One of the women leaders, Sarah Ishamael narrates how President Uhuru Kenyatta directed the late PS for Land, Mariam El-Maawy, three years ago, to facilitate their resettlement.
She notes that this has not been fulfilled, and has led to their suffering as tens of acres that they received from the colonial government continue to be grabbed.
“We are asking the president to intervene as we feel there are some people in NLC who are opposed to our resettlement,” she says.
Ishamael adds that they are tired of waiting as NLC takes them in circles whenever they visit their offices demanding justice.
A youth leader, Ali Mohammed, notes that several relatives have passed on as they chased the elusive justice, leaving their children to follow up on the issue.
He terms land as a sensitive and emotive issue, adding that they are ready to seek a peaceful solution with NLC on the land earmarked for their resettlement.
“We have colonial documents proving that these parcels of land belong to our great grandparents and we are wondering who has issued the ownership documents to the current owners,” he says.
But most of land that they claim ownership to is currently under government institutions or inhabited by locals.
Among the institutions that have allegedly taken over the land are Naivasha prison, the Kenya Agricultural and Livestock Research Organisation (Kalro) and the Kenya Wildlife Service (KWS).
The community has been involved in a protracted court dispute since 2011 that is yet to be resolved.
There was hope for the community two years ago after NLC issued a notice to all persons that have invaded the community ancestral land to vacate.
In a letter signed by the former NLC chairman Mohammad Swazuri, the Nakuru county commissioner was called to stop any sub-division on the parcels of land.
“This is to ask you and your office to stop any sub-divisions of the Isahakia ancestral land and evict all occupants until our efforts resume,” reads the letter in part.
Swazuri noted that the community had written to the commission complaining over the invasion of the land (L/R144/R LR No. 11517) by unknown people.
In another letter, the commission had written to Nakuru Governor Lee Kinyanjui seeking that his government allocate another parcel of land near Mithuri estate to the community.
“The community should be allocated the parcel of land after the county has taken interest in the slaughterhouse, Mithuri squatters and the Naivasha GK prison,” read the letter in part.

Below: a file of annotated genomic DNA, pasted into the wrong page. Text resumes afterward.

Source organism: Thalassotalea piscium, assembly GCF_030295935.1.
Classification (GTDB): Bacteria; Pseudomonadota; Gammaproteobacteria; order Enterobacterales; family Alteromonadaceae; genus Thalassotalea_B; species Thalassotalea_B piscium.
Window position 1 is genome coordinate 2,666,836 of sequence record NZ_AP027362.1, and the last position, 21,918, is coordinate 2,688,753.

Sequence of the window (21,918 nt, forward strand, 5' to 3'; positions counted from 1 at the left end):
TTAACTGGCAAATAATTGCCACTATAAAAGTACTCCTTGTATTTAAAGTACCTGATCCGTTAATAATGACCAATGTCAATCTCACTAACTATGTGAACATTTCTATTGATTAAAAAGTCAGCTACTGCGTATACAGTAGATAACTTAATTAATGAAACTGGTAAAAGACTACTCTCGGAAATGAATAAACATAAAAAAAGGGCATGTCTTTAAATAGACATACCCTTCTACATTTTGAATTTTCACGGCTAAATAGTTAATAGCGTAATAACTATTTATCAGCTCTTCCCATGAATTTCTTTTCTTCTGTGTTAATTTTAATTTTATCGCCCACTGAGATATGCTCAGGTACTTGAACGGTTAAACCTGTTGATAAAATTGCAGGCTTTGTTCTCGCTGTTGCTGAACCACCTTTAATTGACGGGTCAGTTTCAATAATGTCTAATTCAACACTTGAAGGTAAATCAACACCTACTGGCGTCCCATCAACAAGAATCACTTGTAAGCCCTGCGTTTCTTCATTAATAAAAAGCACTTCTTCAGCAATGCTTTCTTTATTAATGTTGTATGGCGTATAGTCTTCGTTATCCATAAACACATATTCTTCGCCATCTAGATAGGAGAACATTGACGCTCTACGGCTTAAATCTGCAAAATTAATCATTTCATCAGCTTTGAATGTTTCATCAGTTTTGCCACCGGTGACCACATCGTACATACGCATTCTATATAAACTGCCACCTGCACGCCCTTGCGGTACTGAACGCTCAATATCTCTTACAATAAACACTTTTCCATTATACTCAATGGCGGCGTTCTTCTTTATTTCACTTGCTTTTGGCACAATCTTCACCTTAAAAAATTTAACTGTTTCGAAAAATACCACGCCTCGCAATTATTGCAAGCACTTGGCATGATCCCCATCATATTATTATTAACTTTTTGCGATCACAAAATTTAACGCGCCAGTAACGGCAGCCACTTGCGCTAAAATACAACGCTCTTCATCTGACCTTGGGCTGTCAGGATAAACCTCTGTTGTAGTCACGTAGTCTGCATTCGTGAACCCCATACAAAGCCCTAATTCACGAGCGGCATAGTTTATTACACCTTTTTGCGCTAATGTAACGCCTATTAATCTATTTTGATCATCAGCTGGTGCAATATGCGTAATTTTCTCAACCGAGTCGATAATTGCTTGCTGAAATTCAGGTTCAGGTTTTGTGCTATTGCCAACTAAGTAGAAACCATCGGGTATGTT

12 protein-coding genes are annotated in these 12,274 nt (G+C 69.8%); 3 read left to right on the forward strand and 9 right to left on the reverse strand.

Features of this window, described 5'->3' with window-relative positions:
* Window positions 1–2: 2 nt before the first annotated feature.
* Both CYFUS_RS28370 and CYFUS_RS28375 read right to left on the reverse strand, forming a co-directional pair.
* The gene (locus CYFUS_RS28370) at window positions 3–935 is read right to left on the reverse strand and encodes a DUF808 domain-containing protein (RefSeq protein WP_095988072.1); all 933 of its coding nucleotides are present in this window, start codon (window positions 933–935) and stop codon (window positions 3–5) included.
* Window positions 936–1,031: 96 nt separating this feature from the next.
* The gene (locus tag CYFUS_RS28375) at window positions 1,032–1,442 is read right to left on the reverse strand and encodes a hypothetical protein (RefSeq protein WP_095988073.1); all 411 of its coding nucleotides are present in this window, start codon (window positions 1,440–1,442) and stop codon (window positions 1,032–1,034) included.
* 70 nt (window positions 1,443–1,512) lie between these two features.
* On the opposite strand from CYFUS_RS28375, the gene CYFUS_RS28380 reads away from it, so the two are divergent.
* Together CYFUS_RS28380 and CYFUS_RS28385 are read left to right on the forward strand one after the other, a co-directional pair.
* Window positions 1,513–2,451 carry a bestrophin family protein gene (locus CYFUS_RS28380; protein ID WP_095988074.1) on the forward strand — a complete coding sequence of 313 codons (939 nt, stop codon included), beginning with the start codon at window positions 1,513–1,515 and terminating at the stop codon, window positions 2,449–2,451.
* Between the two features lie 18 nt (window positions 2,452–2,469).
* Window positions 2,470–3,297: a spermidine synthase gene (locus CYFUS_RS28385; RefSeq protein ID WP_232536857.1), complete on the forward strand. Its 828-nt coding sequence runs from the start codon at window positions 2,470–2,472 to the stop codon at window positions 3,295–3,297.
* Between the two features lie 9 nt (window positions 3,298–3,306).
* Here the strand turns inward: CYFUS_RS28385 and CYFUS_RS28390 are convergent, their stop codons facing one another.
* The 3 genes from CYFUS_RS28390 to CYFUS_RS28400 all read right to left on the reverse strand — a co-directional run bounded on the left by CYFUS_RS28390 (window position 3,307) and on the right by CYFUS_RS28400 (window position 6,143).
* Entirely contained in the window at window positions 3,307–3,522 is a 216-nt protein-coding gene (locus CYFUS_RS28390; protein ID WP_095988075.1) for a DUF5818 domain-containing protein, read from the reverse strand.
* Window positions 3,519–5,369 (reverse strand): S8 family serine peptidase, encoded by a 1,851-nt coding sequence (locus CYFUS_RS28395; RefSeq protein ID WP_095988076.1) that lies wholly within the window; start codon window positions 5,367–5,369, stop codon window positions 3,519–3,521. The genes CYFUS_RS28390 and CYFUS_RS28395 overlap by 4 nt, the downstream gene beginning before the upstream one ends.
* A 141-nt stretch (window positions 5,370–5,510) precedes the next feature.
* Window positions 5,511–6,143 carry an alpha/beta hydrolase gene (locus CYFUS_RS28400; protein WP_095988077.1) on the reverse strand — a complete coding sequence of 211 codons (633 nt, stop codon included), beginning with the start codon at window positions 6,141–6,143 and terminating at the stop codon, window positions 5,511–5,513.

Speaking recently during a tour of Naivasha, NLC commissioner Esther Murugi, expressed her concern over increased cases of encroachment of public land and pointed to Kalro as one of the affected government institutions.
She at the same time said that they were working closely with the county government to resettle the Isahakia, one of the oldest communities in Naivasha.
“We shall make sure that we repossess all the grabbed land in Naivasha as we give justice to the Isahakia community that has suffered for long,” she said.
But according to Kalro, it had lost millions of shillings since members of the community encroached on its land.
The organisation notes that only 48 per cent of its land is being used for research, adding that the rest has been taken away by prominent personalities in the town.
According to a senior official who declined to be named, the land is crucial in their business, surrounding research in the livestock department.
“We have run into losses amounting to millions of shillings and we are in the process of evaluating the exact amount lost as we move back to the land,” he said.
Naivasha sub-county commissioner Mutua Kisulu admits that increasing cases of land disputes are worrying, adding that his office dealing with the cases on a daily basis.
He says that the majority of the cases involve double allocation, lack of ownership and ancestral land disputes like in the case of Isahakia.
“Literally every corner of Naivasha has a pending land dispute and this has been worsened by courts’ failure to resolve them,” he says.
Naivasha MP Jane Kihara admits that title deeds are a major challenge, adding that land disputes are the norm in the lakeside town.
“The town is expanding, meaning a demand for more houses and the county wants to construct various amenities leading to scramble of land,” she says.
She says that her office is handling several land cases, adding that they are working with NLC to address the impasse.
Another notorious part of the constituency where the issue of land has become a thorn in the flesh is Mai Mahiu with Utheri wa Lari and Nyakinyua farm being the major ones.
In Maiella, the ownership and subdivision of the vast Ng’ati farm remains a thorn in the flesh, with violent clashes erupting now and then.
In Gilgil, squatters have invaded the 3,000 acres of Lari Nyakinyua farm in Oljorai and vowed that they will not budge until the government relocates them.